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Why a CFO's Biggest Cybersecurity Liability May Be Their Law Firm

     

Hacking of law firms highlights serious security breaches for companies entrusting them with sensitive data. A report by Citigroup urged their employees to be mindful of the risks of trusting law firms with sensitive digital data for three reasons:

 

  1. Law firms continue to be a high value target for hackers and foreign entities
  2. Law firm security is below industry standards--given the assets they hold
  3. Law firms have been unwilling to disclose when they have been breached, and the severity of breaches, despite ongoing pressure from clients and law enforcement officials.

 

This warning may just as easily apply to all CFOs evaluating whether their company should entrust trade secrets and other sensitive company information to their law firm. Unfortunately, the same high trust-level clients have traditionally given their law firms and lawyers has been extended to data security of confidential company information. That trust and expectation may be misplaced due to a combination of factors: Law firms present an especially rich data target for hackers coupled with generally low levels of cybersecurity protection of client information.

 

The concerns seem warranted given various surveys and reports on law firm security:

 

  1. Only 29% of legal firms use 2 factor authentication for remote access (ILTA Tech Survey, 2014)
  2. Without 2 factor authentication, 71% of law firms are vulnerable to the number one form of hacking attacks using stolen passwords. (Verizon Data Breach Report, 2014)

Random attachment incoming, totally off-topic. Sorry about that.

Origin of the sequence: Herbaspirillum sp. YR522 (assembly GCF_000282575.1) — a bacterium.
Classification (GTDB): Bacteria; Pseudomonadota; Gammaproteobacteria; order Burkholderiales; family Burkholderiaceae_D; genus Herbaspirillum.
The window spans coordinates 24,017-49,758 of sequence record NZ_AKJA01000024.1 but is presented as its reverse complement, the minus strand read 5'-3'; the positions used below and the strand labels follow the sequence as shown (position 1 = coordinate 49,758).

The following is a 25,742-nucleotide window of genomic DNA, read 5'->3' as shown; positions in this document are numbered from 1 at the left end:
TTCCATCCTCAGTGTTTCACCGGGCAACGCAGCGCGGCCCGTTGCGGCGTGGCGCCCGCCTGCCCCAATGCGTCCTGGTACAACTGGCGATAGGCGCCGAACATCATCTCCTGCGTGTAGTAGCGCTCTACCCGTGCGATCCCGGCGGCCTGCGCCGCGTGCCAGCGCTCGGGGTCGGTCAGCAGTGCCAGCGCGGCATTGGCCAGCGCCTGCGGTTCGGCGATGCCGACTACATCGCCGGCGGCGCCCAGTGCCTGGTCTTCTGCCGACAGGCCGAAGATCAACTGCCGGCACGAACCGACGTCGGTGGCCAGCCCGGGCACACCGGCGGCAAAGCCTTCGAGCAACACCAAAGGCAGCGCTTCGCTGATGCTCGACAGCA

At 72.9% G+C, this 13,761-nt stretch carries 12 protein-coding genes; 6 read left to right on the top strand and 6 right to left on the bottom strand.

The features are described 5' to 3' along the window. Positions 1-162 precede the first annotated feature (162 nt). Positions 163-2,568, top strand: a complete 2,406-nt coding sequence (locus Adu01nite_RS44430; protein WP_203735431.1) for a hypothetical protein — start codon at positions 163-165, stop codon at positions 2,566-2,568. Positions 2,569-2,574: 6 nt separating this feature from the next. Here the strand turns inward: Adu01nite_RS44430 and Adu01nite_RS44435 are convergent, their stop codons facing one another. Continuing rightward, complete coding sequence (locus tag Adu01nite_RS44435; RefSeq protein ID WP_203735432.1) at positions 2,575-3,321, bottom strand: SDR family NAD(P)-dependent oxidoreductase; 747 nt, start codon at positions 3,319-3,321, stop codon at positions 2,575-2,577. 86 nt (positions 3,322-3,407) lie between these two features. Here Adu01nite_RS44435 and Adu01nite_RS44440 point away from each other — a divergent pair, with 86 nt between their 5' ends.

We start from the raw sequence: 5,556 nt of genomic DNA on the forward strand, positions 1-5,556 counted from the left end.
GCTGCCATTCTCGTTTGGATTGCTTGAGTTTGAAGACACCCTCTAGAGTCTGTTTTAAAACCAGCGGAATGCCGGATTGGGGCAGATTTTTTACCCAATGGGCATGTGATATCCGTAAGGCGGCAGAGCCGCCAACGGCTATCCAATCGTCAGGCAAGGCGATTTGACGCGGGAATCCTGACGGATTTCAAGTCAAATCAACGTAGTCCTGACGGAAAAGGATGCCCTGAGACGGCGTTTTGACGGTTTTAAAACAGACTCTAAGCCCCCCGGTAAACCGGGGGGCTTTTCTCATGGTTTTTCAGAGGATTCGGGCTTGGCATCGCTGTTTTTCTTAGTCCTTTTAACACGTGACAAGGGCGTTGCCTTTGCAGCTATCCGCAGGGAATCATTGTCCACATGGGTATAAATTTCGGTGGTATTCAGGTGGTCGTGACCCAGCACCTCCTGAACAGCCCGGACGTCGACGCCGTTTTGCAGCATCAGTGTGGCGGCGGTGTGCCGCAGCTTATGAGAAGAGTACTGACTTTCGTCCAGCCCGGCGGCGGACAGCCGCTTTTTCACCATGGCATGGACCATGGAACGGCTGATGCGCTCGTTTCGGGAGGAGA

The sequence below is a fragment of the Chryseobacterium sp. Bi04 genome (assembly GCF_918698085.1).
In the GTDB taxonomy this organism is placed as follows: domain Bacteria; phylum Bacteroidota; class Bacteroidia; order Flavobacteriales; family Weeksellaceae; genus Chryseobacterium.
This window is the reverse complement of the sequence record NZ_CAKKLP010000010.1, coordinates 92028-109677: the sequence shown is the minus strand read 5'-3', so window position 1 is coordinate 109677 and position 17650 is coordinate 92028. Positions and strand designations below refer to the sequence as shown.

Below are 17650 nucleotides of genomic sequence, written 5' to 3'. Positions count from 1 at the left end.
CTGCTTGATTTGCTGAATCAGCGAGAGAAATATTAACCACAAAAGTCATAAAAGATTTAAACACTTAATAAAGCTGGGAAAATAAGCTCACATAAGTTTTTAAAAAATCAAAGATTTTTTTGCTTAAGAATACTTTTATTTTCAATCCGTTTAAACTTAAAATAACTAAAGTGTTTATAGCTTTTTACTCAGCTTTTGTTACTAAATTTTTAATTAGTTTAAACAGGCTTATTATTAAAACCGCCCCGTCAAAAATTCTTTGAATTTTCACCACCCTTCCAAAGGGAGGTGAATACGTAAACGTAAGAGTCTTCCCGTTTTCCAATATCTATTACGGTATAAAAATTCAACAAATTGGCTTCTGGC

3. 80% of the top 100 law firms have been successfully hacked (Mandiant, 2011)

A recent New York Times article highlights the growing friction between Wall Street and law enforcement on one side, and big law firms on another, over the lack of transparency provided by law firms on cyber breaches.  


The ramifications of the report extend far beyond Wall Street, as the underlying concerns affect many companies, especially those that rely on trade secrets, intellectual property such as life science companies, and technology companies with unique financial and technical information.   


Daniel Garrie, of the Journal of Law & Cyber Warfare , states, “Law firms represent, in today's information security environment, the easiest and richest target to go after...Law firms have no incentive to protect themselves from being attacked because, to date, there has been no meaningful financial impact to the law firms' bottom line.”


Given the tempting target law firms provide hackers, CFOs and Corporate Boards are left with two options:

 

  1. Audit their law firm’s security. This assumes expertise, resources, and costs that many mid-sized companies cannot assume.
  2. Retain their own documents and utilize no-cost or low-cost security solutions like:
    1. 2 factor authentication on email
    2. 2 factor authentication to protect company signature documents, trade secrets, and human resource information (such as SecureDocs or another virtual data room)
    3. Permission-based access restriction to limit internal and external access to sensitive information, reducing the likelihood of leaks and the number of computers with access to sensitive information

Whatever path a CFO or Corporate Board takes, trusting the digital security of your outside legal counsel is gambling with your company’s financial information, trade secrets, or human resource information. Basic protection of a company’s secrets is not as complex or costly as many CFOs might think. CFOs and companies may be better off implementing basic security - like 2 factor authentication - and keeping sensitive company information away from their law firm which may be the weakest link in their security perimeter.

A CFO's definitive guide to document retention